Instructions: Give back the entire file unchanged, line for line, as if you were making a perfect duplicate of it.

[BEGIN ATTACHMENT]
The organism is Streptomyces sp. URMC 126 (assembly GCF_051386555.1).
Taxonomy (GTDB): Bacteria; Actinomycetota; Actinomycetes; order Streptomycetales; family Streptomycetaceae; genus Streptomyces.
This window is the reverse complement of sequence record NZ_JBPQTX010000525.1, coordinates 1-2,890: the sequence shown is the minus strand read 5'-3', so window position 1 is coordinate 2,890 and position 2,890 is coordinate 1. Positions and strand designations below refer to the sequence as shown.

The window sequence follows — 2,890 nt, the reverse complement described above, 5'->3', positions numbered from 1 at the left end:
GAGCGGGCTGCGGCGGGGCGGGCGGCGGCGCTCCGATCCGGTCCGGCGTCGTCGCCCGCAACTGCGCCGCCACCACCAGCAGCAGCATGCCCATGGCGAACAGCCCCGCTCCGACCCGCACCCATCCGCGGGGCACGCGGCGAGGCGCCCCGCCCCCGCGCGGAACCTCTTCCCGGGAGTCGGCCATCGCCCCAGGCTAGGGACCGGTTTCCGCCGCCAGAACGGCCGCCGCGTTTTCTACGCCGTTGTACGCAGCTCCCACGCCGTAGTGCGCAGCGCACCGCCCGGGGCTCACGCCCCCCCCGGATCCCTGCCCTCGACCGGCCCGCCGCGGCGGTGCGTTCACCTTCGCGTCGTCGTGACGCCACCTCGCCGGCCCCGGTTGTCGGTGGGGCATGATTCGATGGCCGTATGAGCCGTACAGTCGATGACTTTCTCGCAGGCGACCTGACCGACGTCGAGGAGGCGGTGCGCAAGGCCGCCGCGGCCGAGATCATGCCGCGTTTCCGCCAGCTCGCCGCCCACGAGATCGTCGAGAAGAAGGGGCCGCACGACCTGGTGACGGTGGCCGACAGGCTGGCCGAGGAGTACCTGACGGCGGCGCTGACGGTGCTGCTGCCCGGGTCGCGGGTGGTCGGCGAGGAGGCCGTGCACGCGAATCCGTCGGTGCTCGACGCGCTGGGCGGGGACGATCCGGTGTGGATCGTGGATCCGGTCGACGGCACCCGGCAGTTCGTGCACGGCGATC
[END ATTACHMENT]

The organism is Streptomyces sp. URMC 126 (assembly GCF_051386555.1).
Taxonomy (GTDB): Bacteria; Actinomycetota; Actinomycetes; order Streptomycetales; family Streptomycetaceae; genus Streptomyces.
This window is the reverse complement of sequence record NZ_JBPQTX010000525.1, coordinates 1-2,890: the sequence shown is the minus strand read 5'-3', so window position 1 is coordinate 2,890 and position 2,890 is coordinate 1. Positions and strand designations below refer to the sequence as shown.

The window sequence follows — 2,890 nt, the reverse complement described above, 5'->3', positions numbered from 1 at the left end:
GAGCGGGCTGCGGCGGGGCGGGCGGCGGCGCTCCGATCCGGTCCGGCGTCGTCGCCCGCAACTGCGCCGCCACCACCAGCAGCAGCATGCCCATGGCGAACAGCCCCGCTCCGACCCGCACCCATCCGCGGGGCACGCGGCGAGGCGCCCCGCCCCCGCGCGGAACCTCTTCCCGGGAGTCGGCCATCGCCCCAGGCTAGGGACCGGTTTCCGCCGCCAGAACGGCCGCCGCGTTTTCTACGCCGTTGTACGCAGCTCCCACGCCGTAGTGCGCAGCGCACCGCCCGGGGCTCACGCCCCCCCCGGATCCCTGCCCTCGACCGGCCCGCCGCGGCGGTGCGTTCACCTTCGCGTCGTCGTGACGCCACCTCGCCGGCCCCGGTTGTCGGTGGGGCATGATTCGATGGCCGTATGAGCCGTACAGTCGATGACTTTCTCGCAGGCGACCTGACCGACGTCGAGGAGGCGGTGCGCAAGGCCGCCGCGGCCGAGATCATGCCGCGTTTCCGCCAGCTCGCCGCCCACGAGATCGTCGAGAAGAAGGGGCCGCACGACCTGGTGACGGTGGCCGACAGGCTGGCCGAGGAGTACCTGACGGCGGCGCTGACGGTGCTGCTGCCCGGGTCGCGGGTGGTCGGCGAGGAGGCCGTGCACGCGAATCCGTCGGTGCTCGACGCGCTGGGCGGGGACGATCCGGTGTGGATCGTGGATCCGGTCGACGGCACCCGGCAGTTCGTGCACGGCGATC